Type of Project


Document Type


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MeSH Headings

Risk Factors, Hospitalization, Soft Tissue Injuries, Skin Diseases


Deep Tissue Pressure Injury (DTPI): Predictors and Risk Factors During Hospitalization. A Literature Review

Tricia Foley, RN, BSN, CWOCN, MMC

Background: Deep tissue pressure injuries (DTPI) at Maine Medical Center (MMC) have increased from 2014 to 2016. DTPI initially appear as purple or maroon discoloration and either resolve or evolve into a deeper wound. When a DTPI evolves into an eschar, this is called an unstageable pressure injury by the National Pressure Ulcer Advisory Panel. Patients with an unstageable, stage 3 or 4 pressure injury are reported to the State of Maine according to Maine Law. This is considered a sentinel event or a never event. MMC reported 17 pressure injuries to the state of Maine in 2016. Thirteen out of the seventeen reportable ulcers started off as deep tissue pressure injuries.

During a chart review (Internal Data), it was found that our Wound, Ostomy and Continence Nurses (WOCN) are often consulted after the deep tissue injury has already occurred. Our data also showed that patients had blanching and non-blanching erythema preceding the development of DTPI.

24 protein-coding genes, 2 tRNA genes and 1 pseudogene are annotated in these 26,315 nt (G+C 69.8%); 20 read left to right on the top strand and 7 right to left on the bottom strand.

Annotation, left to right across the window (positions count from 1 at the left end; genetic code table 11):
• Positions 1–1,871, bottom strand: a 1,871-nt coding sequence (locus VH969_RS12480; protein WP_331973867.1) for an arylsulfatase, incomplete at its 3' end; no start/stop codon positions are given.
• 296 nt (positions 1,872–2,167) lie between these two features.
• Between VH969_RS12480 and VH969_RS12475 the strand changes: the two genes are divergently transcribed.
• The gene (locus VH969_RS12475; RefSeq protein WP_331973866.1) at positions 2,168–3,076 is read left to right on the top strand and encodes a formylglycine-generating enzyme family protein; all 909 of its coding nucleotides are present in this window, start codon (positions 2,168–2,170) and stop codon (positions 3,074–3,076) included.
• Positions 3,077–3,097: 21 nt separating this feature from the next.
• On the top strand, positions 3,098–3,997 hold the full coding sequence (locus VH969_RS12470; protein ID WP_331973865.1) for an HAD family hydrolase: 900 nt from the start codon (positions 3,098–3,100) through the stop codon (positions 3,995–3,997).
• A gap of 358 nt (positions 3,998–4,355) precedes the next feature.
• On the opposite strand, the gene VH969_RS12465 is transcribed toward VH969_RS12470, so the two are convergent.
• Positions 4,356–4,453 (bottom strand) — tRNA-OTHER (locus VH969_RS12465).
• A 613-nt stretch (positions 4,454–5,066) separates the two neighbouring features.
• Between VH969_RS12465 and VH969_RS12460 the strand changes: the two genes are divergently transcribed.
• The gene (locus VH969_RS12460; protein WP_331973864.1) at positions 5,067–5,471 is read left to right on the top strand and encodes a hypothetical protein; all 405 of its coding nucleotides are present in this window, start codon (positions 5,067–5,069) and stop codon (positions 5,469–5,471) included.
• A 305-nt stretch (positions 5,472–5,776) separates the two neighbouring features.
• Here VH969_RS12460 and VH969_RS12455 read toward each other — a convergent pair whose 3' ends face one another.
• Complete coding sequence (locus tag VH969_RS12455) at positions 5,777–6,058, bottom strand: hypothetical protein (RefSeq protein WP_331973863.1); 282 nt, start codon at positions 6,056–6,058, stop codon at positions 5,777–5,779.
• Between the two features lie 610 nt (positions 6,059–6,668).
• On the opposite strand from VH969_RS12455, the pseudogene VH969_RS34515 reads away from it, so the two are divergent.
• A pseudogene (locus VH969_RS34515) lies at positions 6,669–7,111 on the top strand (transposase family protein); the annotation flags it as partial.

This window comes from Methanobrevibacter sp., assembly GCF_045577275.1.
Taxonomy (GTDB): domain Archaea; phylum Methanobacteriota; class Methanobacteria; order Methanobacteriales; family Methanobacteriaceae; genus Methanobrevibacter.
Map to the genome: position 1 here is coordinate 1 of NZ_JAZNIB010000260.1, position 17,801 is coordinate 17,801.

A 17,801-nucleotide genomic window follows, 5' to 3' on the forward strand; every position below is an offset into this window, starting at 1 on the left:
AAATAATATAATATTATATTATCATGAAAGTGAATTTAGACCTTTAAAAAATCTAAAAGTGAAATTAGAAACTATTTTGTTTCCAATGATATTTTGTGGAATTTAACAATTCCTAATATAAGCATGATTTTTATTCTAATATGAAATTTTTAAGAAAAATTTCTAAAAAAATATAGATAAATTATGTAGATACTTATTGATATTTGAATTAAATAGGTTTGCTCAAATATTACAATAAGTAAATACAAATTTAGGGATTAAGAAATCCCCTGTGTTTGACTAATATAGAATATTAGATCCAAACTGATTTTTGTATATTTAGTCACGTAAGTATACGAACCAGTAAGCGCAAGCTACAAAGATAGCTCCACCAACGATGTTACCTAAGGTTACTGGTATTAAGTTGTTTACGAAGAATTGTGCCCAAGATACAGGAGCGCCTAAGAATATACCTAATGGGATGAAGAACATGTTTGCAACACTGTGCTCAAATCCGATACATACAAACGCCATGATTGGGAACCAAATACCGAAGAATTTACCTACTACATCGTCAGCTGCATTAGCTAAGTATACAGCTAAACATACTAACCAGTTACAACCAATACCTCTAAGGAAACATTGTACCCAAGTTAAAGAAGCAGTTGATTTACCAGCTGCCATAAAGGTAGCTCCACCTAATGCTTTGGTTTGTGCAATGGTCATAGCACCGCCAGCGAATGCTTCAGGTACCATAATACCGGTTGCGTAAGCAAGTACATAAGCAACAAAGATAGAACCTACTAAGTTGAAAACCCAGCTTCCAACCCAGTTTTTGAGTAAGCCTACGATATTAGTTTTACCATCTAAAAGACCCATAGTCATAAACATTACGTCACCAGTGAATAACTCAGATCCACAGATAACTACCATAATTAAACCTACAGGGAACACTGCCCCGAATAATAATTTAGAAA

Purpose: The purpose of this project is to conduct a literature review and develop strategies to identify those patients at risk in order to reduce the incidence of DTPIs. The goal is to reduce our overall number of reportable ulcers.

Literature: Patients at risk for DTPI are similar to those at risk for pressure injuries in general. The risk factors reported in the literature are: a total Braden score of 13 or less, cardiovascular disease, shock, dialysis patients, patients staying in OR 3 hours or longer, patients on vasoactive medications, patients with poor mobility and patients with transfers to hospital via ambulance and patients with fecal incontinence. Also the literature reports that patients with low hemoglobin are at a higher risk for DPTI and that blanching redness does not eliminate pressure injury risk.

Methods/Plan and Next Steps: My plan is to discuss the findings of this literature search with my WOCN team to develop and implement a wound nurse consult process, based on identified risk factors of DTPI. There are modalities that can assess for DTPI under the skin including thermography and ultrasonography. While the literature on those modalities has not yet been reported in this abstract/presentation, this would be a next step to this project. Another next step for a future study is looking at the National Pressure Ulcer Advisory Panel (NPUAP) guidelines and identifying the gaps in clinical practice here at MMC.